The Morning Call from Paterson, New Jersey on October 16, 1944 · 20
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The Morning Call from Paterson, New Jersey · 20

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Paterson, New Jersey
Issue Date:
Monday, October 16, 1944
Page:
20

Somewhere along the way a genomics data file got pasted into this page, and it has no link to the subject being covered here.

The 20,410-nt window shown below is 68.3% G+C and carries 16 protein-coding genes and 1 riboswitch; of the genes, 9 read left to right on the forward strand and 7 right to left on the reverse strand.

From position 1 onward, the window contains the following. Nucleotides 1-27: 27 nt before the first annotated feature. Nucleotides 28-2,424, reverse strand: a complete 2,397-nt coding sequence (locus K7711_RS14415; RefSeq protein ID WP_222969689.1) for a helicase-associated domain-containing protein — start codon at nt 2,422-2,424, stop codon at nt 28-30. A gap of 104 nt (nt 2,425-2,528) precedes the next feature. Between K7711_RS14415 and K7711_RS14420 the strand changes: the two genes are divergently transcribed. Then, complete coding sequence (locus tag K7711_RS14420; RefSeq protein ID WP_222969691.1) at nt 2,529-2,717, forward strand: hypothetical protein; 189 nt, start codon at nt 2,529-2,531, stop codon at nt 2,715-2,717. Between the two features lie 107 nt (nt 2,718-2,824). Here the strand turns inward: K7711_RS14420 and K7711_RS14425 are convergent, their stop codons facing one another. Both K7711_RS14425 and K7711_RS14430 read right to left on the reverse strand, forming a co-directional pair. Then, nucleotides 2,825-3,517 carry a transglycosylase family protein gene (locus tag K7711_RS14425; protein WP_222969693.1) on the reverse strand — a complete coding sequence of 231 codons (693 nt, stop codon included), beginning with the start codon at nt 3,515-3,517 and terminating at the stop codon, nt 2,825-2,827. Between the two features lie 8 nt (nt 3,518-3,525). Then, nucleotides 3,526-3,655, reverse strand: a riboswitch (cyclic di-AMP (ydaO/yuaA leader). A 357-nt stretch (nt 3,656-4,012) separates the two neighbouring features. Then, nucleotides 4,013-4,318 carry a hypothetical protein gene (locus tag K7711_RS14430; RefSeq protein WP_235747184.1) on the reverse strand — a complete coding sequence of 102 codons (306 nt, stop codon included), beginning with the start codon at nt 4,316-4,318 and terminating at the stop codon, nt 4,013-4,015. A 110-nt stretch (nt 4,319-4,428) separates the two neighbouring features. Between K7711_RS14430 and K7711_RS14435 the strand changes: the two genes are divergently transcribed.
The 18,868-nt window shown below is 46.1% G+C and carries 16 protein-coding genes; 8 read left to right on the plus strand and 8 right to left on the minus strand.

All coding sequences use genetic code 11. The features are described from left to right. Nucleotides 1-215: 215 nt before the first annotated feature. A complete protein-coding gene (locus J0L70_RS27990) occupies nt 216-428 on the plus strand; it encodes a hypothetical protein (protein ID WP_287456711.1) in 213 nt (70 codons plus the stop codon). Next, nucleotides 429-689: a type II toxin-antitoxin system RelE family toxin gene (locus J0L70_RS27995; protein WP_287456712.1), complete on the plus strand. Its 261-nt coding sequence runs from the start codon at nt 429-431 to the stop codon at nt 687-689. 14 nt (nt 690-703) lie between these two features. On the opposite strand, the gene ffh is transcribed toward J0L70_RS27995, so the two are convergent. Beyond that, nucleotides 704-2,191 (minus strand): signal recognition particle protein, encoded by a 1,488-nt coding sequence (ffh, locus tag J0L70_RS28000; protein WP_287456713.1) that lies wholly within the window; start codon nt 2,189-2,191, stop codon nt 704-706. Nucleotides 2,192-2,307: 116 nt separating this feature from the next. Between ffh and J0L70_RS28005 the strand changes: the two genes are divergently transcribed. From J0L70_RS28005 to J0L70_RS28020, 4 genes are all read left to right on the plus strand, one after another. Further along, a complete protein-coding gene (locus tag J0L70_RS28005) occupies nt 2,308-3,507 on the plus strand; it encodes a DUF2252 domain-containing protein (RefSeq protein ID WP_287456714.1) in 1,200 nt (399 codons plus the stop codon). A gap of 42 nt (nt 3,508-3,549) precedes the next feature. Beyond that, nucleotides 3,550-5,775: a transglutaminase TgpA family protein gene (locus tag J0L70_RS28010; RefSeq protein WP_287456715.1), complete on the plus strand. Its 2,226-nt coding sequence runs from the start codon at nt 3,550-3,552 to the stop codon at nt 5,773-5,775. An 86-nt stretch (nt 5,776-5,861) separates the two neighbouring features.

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20 THE PATERSON MORNING CALL, MONDAY, OCTOBER 16, 1944 With The Colors Babies Clamor for Stenchever's T1MJE-Mis Open Daily 10 to 6 . Friday Evening to 9. ..All Day Saturday Lieut. F. A. Sickinger War Bond Officer A.E.M. Third Class Lieut. Frank A. Sickinger. who was a local attorney with his brother in this city, before both entered service, was named Bost- War Bond Officer ' of Amarillo Army Air Field, Amarillo. Tex. Extensive plans are being formulated to present this subject to all militarv personnel upon arrival at Amarillo Army Air Field. Much enthusiasm, from an invest ment and savings viewpoint, ft as been displayed for the new GI Bond. Ration-free, $3.50 pr. Sturdy lfttl baby sheet of whit, buckskin or brew tlk, on a lint moccoiin-typ lost. Hod mw tamps; itamltit fetid. Soft and mite ft to lei. Kotien free tizet 2 to 4. 99 MAIN ST PATERSON Siotts in Passaic A Hackansack Carelis In Florida Dayton a Beach. Fla.. Oct. 12 Private William Carelis, who for merly lived in Paterson, has recently arrived at "Vttelch ' Convalescent Hospital, the Army's new reconditioning center in Daytona Beach, Fla. The carefully-planned program of physical and educational .reconditioning will not only keep him very busy, but will also return him to good physical condition. Private Carelis Is the son of HarrV Carelis. 61 Park avenue. Paterson. N. J. He entered the service In March, 1944, at ' Fort Dix, New Jersey. Lt. Fan In New Mexico Second Lieut. George A. Farr, son of Mr. and Mrs. George Farr, 3 Norwood terrace, is now a student in the four-engine pilot school at the AAF Training Command Station. Roswell. N. M. He received his pilot's wings last Aug. 3, at Luxe Field, Arizona. ff $ , f - ' i J w: !' "'' '..'ry 4 RALPH MAINENTI Ralph Mainentl, son of Mr. and Mrs. Joseph' Mainentl. of 486 Twenty-first avenue, has been promoted to Aviation Electrician's Mate, Third Class, according to word received by his parents. Mainentl enlisted in the Navy in March of this year, and was trained at Sampson, N. Y. He was later transferred to Norfolk, Va., where he is now waiting further assignment. A graduate of Eastside High School, Mainentl was employed by the Bogue Electric Company, before he joined the Navy. Paterson Soldier Helps To Rescue 40 Doughboys With The Fifth Army, Italy Knocking out a strong and stubborn enemy. Private First Class Louis Doornbos, 47 North Main street. Paterson. N. J., and the 88th Infantry Division platoon, of which he is a member, recently rescued 40 doughboys trapped in a house near San Miniato on the Fifth Army Front in Italy, killing 10 Germans and capturing 24 during the conflict. The bottled-up doughboys slugged jt out against the Nazis for nearly 12 hours before help arrived. They were surrounded by the enemy or near - battalion strength. . German machine suns blazed away from nearby buildings attempting to break the Yank attack. German Tiger tanks fired point blank into the riflemen's position. After three hours of bitter fight ing, Door&Dos ana his buddies drove the Nazis away from the souse where the doughboys were trapped. 1 In one house thv anfiwarf it Germans attempting to pat up tne Jaat rear guild action before withdrawing over the Aino Iiiver. Tne other Nazi prisoners were dug from their holes during the battle. Doornbos Is a member of the 34th Infantry Regiment Ridgewood Woman Recognizes Photo Of Captive Brother Word that the Canadians had crashed through Calais capturing among other Nazi soldiers a seven-foot, three-inch German giant provided the carnival touch for most Americans who read of the incident. To Miss Josephine Nacken. of 320 Meadowbrook avenue, Ridgewood. however, it meant the end of one of her worries. The prisoner. Jacob Nacken, 38, was her brother! They're family of .giants, those Nacken. . and the Ridgewood young lady who herself stretches the tape to six feet, two inches, has two brothers left to worry about. Wilhelm, 36, also a Uazi soldier, height six feet. 4. and Joseph. 30, in the Wehrmacht, feet, 7. Their parents were each six feet tall. Miss Nacken first learned of her brother's capture when noticing a photo in a New York newspaper captioned "the tallest of the Nazi soldiers." I wonder if the Red Cross can help me get in touch with him," was her immediate reaction. "I last saw him in 1832. in a Christmas visit home to Cologne." A staunch American, in this country for 18 years, she added. "How I wish my two .other brothers might be taken prisoners soon' Jacob, she revealed, has traveled over Europe and South America with circuses and shows. Radioman Spends Week Of Leave . In War Work To George C. Barton, radioman aboard a United States destroyer and youthful veteran of important combat duty in the Pacific, patriotism is something more than a high-sounding word in the vocabulary. Barton, the son of Mr. and Mrs. George C. Barton, Sr., of 162 East .Thirty-first street, recently was home for a furlough with his family and he spent one week of bis free time working at the Watson Flagg Sales Corporation, bv which he was empfoved when he entered the Navy. He spent part of his time driving a truck to assist his employer. Barton has now returned to California, where his ship has been stationed for general maintenance service preparatory to returning to sea. Sherl B. Rhinesmith At Chanute Field Three Brothers In Service IV ft M r f ' 'a I ' 'ft 't , '' t' f A$,iSii asm 3 SERGT. RICHARD MARINES Miersck Completes Course Charles O. Miersch. 19, seaman second class, of 1X7 Norla Fourth street, and son of Mrs. Bender, 381 Bflmont avirti, Ualrnnit Vim completed bi.iic training at the auominne acnooi, suDmanne Base, New London, Connecticut, for duty with our growing fleet of underseas fighters. Auerscn was graduated in June 1931 from Paterson Eastside High. ha hfAti in tha Kmw aln laa March and had preliminary train ing at uainoriage, xviaryiana. Reports Back To Base Private Ellsworth C. Hall, husband of the former Miss Dorothy Bauhafer of this city, has completed his 10 day furlough and reported back to his base at Orlando, Florida. He is the son of Mr. and Mrs. Frank Hall. EDWARD MARINES (Seaman, Second Class) The three sons of Mr. and Mrs. Louis Marines of. 781 East Eighteenth street are serving with the armed forces. Serge sint FIchard trained, for wojic as 9. parcntle rljjger at Cherry Point. N. C. Pauls Inland, S. C, Fort Worth, Tex.. nd San Diego, Calif. He was formerly employed by the National Biscuit Company. Seaman Edward has, been assigned to an aircraft carrier. He received his training at Bain-bridge. Md., Philadelphia, Pa., and Norfolk, Va. He is a former employe of the Fashion Screen Company. Private Louis was Inducted into the Army recently and is presently at Fort Dix awaiting assignment. Husband of the former Ethel Paunte of 93 Highland street, he has a two-year-old son, Louis, Jr. Before entering the service, he was in the employ of the Wright Aeronautical Corporation, Wood-Ridge. s PRIVATE LOUIS MARINES Two Brothers Promoted T J 'ft -.v Private First Class Sherl B. Rhinesmith. son of Newman Rhine-smith of 5 Second street, Wanaue, has completed training and has been graduated from the Army Air Forces Training Command School at Chanute Field, Illinois, while attending school be received Instruction in the electronics course and various technical operations vital to the maintenance of the country's fighting planes. FIRST LIEUT. J. D. SACHS The two sons of Mr. and Mrs. Max Sachs of 595 East Twentieth street, have recently been promoted. Joseph has been promoted from Second Lieutenant to First Lieutenant. He entered the service in April, 1941, and received his commission in February, 1943. A graduate of New York University he is now stationed with the Air Forces at Esler Field, Louisiana. Harold has been promoted from ff ;TW : ' OS? SERGT. HAROLD SACHS private to Sergeant. He entered the service last February and is how stationed' at Camp Rucker, Alabama, as an electrician with the engineers. He was recently married to the former Miss Berna- dine Friedman of this city. Prior to entering the service, he worked as test engineer for Crocker Wheeler, Electrical Manufacturing Company, of Newark. He attendee Georgia Tech. Eugene Parella In Army Hospital Wilmington, Calif. One of the greatest needs in the WAC is in Army hospitals. That is why the services of Corp. Stella Pelchat of Cranston, R. I., a ward attendant at the Station Hospital, Los Angeles Port of Embarkation, are especially valuable. Staff Sergt. Emery Zellanack of Culver City, Calif., Private Eugene Parella of Paterson, N. J., and Private Harvey "Happy" Sundlin of Providence, R. ., are among the hospital patients who are responding to the care they receive during their convalescence from Corporal Pelchat and other WAC attendants. Sergeant Zellanack is the son of Mrs. Eva Thompson of 4210 Lincoln avenue, Culver City, and has seen action in North Africa, Italy and England. Sergeant Zellanack married In England. His wife and young son. Michael, hope to join him in this country in December. Private Parella, son of Mr. and In Pacific War Area t 1 - M - X I a Rehm, Staff Sergeant Alfred F. Rehm, son of Mr. and Mrs. Max Kenm of 520 East Thirty third street, has been promoted from Technical Serseant 4G to Staff Sergeant, according to a letter recently received by his wife, the former Miss Evelyn Bowers. Staff Sergeant Rehm, who has been in the Army two years, received his training at Camp Breckenridge. Kentucky. Camp Blanding. Florida, Camp Van Dorn, Mississippi, where he received his promotion. He has been stationed at Camp Van Dorn for one year. Before entering the service Staff Sergeant Rehm was- employed by the Pioneer Baking Company. Mrs. Rehm is the granddaughter of Mr. and Mrs. Alfred Garbe, Sr., of 211 Park avenue. . Mrs. Ernest Parella of 288 East Twenty-second street, Paterson," is back from service in the Southwest Pacific. Private Sundlin, known as "Happy" to his buddies, is the son of David Sundlin of 126 Elton street, Providence, R. I. He saw action on Guadalcanal and New Georgia Island. 1 ...1 if.- t .J BERNARD KLEIN Coant Rnii'ilimiii v....j - m ... . AJCl UBIU Klein. flllArt Armifltar innmt .l.n. of 108 Godwin avenue, recently participated in the assault upon x-cjcuu isiana, wnicn s only 515 miles from the Philippines. Klein, inn nt Mr inH 1Mm T seph Klein, entered the service on ?uiy J,' i"' training at Manhattan, N. Y. He is with the Signal Cornn. anrl hna hn n e Pacific tor 11 month- "uulu A member of the Paterson Panther l!liih inH r.f.p.a U..L.1 ball games at the Y.M.H.A., Klein Is also a graduate of School No. 6. Paterson State Teachers College for two veara , He was married last year to the lyiiuer miss xneima Banks of Passaic. His brother. Paul Klein. with the United States Navy, is now stationea in Florida. Van Treuren Radio Mechanic In Italy Staff Sertrt I.nni p v.r t.. ren, 25, son of Mrs. Anna Van Treuren, of 184 Kearney street, is a radio mechanic with a B-17 Flying Fortress group in Italy. This group has been . awarded a Distinguished Unit Citation in recognition of one of the outstanding bombing missions of the war. Sergeant Van Treuren. who was formerly employed at Wright Aeronautical Corporation, entered the armed formes in August. 1942 and trained at Scott Field, Illinois, and MacDill Field, Florida, before being assigned to overseas service with the Fifteenth AAF in Italy. . - He has three brothers in service: Conrad. Q.M.C.. in New Caledonia: Edward, a paratrooper in New Guinea, and Harold, with an armorea division in France. Harris Promoted Private First Class Lawrence Harris, son of .Mrs. Grace Harris of 16 Montgomery street in Paterson, was recently promoted to the grade of Corporal, it was announced this week by Col. E. W. Raley, commanding officer of Buckley Field. Colo. Corporal Harris, who is a physical training instructor at the post, entered the service in August of 1942 and underwent basic training at Buckley Field. Hemingway's Group Commended Technical Seret: John Heming way, son of Mr. and Mrs. John Heminsway of 243 Straight street. is serving with a group recently commenaea lor outstanding per a i The doorbell rings . . . your guests have arrived . I , and enter your home to discover your tastes, interests, and habits. It's a wonderful, complacent feeling to be able to gaze about you and KNOW that your living room is delightfully 'furnished to give you the utmost in gracious living ... one that impresses your guests with your well-being and good taste. That is precisely what a Van Dyk living room suite offers you . . . whether you have little or much to spend. i "in a i r 1 i r n . 1 i A 11 ! 1 j r-u- r- - .1 ft f I iiiiiMTa.vw"A i 'l"T"-r'I!r '"u M i iifr. 4 4 ..V, t4P m ill ii . .erL1 ffe05.i Two and Three Piece Lounge "Groups ' Are Priced From $198 to $369 Typical "Quality" Values! 2 LAWSON PUCES . . all inner-spring 4 construction . . . individually built ; backs . . . spring fiZeo seot cushions . . . choice of covers .... $225 3 "BOUCLE" PIECES . . . o inner-spring construction . . . individually built backs . . ..spring filled seat cushions ... third piece is a Barrel Back Chair . . . Boucfe covered. . .$325 3 "KNUCKLE GRIP1 Pieces ...all m-nerspring' construction . . . spring f7ed seat cushions . . . third piece is a Barrel Back Chair . . . Tapestry . . . Boude . . . Brocatelle $298 3 '"CARVED" -PIECES . . . all inner-spring construction ... spring filled seat cushions . . . frames are richly carved ... Brocatelle covered . . $369 OPEN A VAN DYK ACCOUNT . . . NOWI BUDGET OR CHARGE . . . IT'S CONVENIENT I "North Jersey's Finest and Largest!" I Greece (Continued from. Page 1) The main concern of the Nazis was to run the gauntlet of Marshal Tito's Partisans and the Red Army in Yugoslavia to the north. It is 500 airline miles from Greece's northern border to the German frontier and nearly every feasible land route is already cut. Athens and its port of Piraeus were occupied yesterday by seaborne units after the Germans fled. Once the breakup of the last German hold on Greece began developments came too fast even for the planning and execution of Allied followup operations. A British paratrooper formation jumped at noon yesterday in a 30-mile gale for the purpose of securing the - Megara airfield, 28 miles west of Athens. - Instead of being greeted by bullets from Nazis, the paratroopers were met by jubilant Greek civilians, grin ning British soldiers and war correspondents. A column of British' daredevils operating under the sober appel lative of "Land Forces of the.Adri atic" had taken both the town and airport of Megara . the preceding bunaay night, ka planes were already using the airport. ' - The parachutists landed among American-made Bulldozers brought formances in the European .theater of operations. Sergeant Hemingway's wife, Katherine, lives at 288 Graham avenue. . . in by gliders and busy restoring runways damaged oy Nazi demolition, i Beyond the bare announcement Saturday night that the capital and its port were freed. Allied headquarters gave no report on the situation In Athens. i ..In a delayed dispatch from Megara Associated Press War Correspondent Sid Feder quoted re- Eorts that part of Athens was urned by the Nazis in retaliation for Greek guerrilla activities. Explosions heard at Megara for three consecutive days indicated apparently that extensive demolitions were taking place within the capital. Canadians Push Ahead In Northern Italy Kome, Oct. 15 (A7 Canadian troons of the Eiehth Armv choooed out additional gains today against strong German resistance in the fighting along the principal high way between Bologna and Rimini ironung Italy's valley or the Po Allied headquarters reports placed the Canadians at a rvoint south of the small village of Bulgaria between three and four miles from Cesena, an 'important town along the ancient highway tne via Emilia . 17 miles northwest of the Adriatic Port of Bim ini. . . British troops south of the high way found rough going in the mountainous area, but reached the road junction of Carpintta on a ridge west of Montiano after h advance of 1.000 yards, then pushed ahead. About 70 prisoners were taken. On the Fifth Army Front Ameri can troops advanced across the highway between Caste! Del Rio and castel ban f letro east oi Monterenzio, while to the west other American forces remained heavily engaged in the Uvergnano area on mgnway es, aDout iu miles south of Bologna. Castel San Pietro is 14 miles from Bologna on the Rimini-Bologna highway. - Farther west Mount stanco was recaptured by South African troops after several days of fighting, and they pushed on toward Grizzana. a town on a lateral road 21 miles southwest of Bologna. More Germans were nabbed in this area, hiking the prisoner to tal for the Fifth Army since sept. 13 to 7,800. Paterson Marine Who Fled From Guards; Recaptured Portsmouth, N.; H., Oct. 15 UP) Two Marine corps prisoners who escaoed from their guards yester day morning were recaptured to night, sun within tne wans ox the Navy Yard. The two men. Henry J. Grund ler, 22, of Paterson. N. J., and Earl A. Price. 19, of Indianapolis, were discovered hidingin a lumber yard near the net depot, about half a mile from the orison. Their captor was Private First Class Thomas Martin, head -of the Prison Marine Corps Detachment, col. Joseph a. Kosseiie, pry on Seek Missing Young Woman In Paterson Paterson police received a call yesterday from police of Troy. New Hampshire, requesting aid in locating Lillian Soiminien. 21. daugnter ox a prominent family oi that place. Police Chief Clinton Royta, of Troy, told Detective Capt. George Bengert that the young woman left home on Oct. 7. and is believed to be :a company of a Paterson man. She is 21 years old. five feet, four Inches tall; has brown hair. weighs about lis pounds, ane wore a black dress, stockings and shoes, white gloves and carried a biacx pocKeibooK and an overnight bag. Local Aux. (Continued from Page 1) J. Sullivan, deputy area supervisor of the New Jersey Civilian Defense Council. Firemen competed from Passaic, Clifton, Wallington, Lodi, and Paterson and Garfield. - Under the rules each company consisted of four men and a driver and it was necessary to lay 200 feet of hose, break couplings at 150 feet and connect nozzle. Only O.C.D. nozles could be used and penalties on time were deducted for improper or leaky connections and for failing to drop men off at the proper points when an apparatus drove into the competitive zone. .